Jilted in More Ways Than One
In “The Jilting of Granny Weatherall” by Katherine Anne Porter, the character of Granny is that of a stubborn old woman that thinks of herself as a survivor who prides herself on the strength she has shown throughout her life. In her final hours, with her children around her bed, Granny Weatherall reconsiders her life and ponders her impending death. Almost against her will, her thoughts return to an incident that occurred more than sixty years earlier. She was left standing alone at the altar when her fiancé George jilted her. Granny’s life has echoed the event in all her decisions. The spite that she still carried within her affected the upbringing of her children who were now her caretakers. Her stubbornness becomes her children’s dilemma and her own downfall in turn. She is living in a state of confusion due to her poor health but refuses to face reality. The memory, which Granny unknowingly battles stems back to her younger years when she was left at the alter. As a result of being jilted, Granny goes on to marry John who she remains wed to until his last days.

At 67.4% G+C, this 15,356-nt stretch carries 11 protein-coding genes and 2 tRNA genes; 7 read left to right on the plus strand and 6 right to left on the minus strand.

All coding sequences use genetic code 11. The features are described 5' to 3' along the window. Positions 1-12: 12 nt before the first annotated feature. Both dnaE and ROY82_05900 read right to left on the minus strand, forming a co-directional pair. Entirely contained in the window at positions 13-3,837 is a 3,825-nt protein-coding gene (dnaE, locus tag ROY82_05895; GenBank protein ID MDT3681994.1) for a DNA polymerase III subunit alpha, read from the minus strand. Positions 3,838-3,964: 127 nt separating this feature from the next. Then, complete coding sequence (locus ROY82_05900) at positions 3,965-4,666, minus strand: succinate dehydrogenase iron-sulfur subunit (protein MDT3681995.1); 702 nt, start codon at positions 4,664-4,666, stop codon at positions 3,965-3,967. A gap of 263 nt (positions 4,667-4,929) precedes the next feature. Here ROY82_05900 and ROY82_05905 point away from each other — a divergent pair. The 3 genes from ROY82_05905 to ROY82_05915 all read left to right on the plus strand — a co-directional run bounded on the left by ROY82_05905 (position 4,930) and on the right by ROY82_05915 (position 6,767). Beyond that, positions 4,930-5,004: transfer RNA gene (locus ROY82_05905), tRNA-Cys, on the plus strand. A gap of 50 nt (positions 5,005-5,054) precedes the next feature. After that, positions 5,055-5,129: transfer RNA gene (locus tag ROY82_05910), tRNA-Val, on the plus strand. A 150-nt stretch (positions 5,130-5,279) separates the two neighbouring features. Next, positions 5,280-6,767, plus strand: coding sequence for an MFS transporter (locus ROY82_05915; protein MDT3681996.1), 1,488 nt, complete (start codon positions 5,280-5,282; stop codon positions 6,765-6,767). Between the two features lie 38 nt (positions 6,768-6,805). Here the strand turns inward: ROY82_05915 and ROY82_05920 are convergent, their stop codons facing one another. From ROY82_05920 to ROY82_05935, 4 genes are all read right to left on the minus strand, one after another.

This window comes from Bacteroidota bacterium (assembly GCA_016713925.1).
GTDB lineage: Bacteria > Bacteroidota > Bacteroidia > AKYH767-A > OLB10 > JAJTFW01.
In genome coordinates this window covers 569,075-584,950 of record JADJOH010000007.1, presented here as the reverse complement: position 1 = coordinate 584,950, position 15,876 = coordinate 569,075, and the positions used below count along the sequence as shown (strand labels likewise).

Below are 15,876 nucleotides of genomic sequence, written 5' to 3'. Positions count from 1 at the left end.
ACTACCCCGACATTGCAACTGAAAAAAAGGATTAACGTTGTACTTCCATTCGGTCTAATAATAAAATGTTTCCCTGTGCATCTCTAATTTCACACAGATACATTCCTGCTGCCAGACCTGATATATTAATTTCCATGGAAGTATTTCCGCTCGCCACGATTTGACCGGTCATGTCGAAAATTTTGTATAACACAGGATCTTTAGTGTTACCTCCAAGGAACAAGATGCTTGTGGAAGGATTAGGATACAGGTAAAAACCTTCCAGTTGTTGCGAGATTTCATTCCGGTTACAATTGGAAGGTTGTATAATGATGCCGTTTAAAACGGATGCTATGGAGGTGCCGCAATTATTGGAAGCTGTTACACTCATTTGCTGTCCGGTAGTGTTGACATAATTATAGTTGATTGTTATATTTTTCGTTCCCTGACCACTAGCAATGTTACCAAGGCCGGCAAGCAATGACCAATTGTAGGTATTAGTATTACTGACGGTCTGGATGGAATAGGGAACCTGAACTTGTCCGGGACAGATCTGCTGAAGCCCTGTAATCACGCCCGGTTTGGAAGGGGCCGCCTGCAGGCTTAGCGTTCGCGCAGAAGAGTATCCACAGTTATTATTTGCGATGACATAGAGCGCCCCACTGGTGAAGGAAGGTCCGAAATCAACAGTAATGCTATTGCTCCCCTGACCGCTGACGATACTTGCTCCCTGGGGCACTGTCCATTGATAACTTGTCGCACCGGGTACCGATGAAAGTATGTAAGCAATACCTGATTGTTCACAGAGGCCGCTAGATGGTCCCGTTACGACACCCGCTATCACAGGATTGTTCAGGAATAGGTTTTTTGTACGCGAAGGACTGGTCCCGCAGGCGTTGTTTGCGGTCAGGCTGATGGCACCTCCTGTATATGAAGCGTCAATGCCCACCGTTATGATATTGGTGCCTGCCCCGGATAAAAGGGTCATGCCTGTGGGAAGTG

Granny is not only unaware of the manner in which she raised her children but is also convinced that she is in good health. She seems to thrive on disillusionment and at first could not accept the fact that her days were numbered. This is portrayed when the doctor is summoned and she says, "I won't see that boy again. He just left five minutes ago" (Porter 120). She continues her denial when Cornelia calls on a priest to offer Granny her last rights. She refused to speak to the priest once he arrived. Her perception of Dr. Harry as a balloon floating around the room clearly shows her incapability of rational thought. She tells him at one point, “get along and doctor your sick” (Porter 118), which is an implication that his medical attention is not needed in regards to her. She even goes as far as patronizing Dr. Harry about her ability to fight off sickness in her...
Cited: Porter, Katherine A. "The Jilting of Granny Weatherall." Vol. 1. Literature Craft and Voice.
Nicholas Delbanco and Alan Cheuse. New York City: McGraw-Hill of McGraw-Hill Companies, 2010. 3 vols. 118-22. Print.
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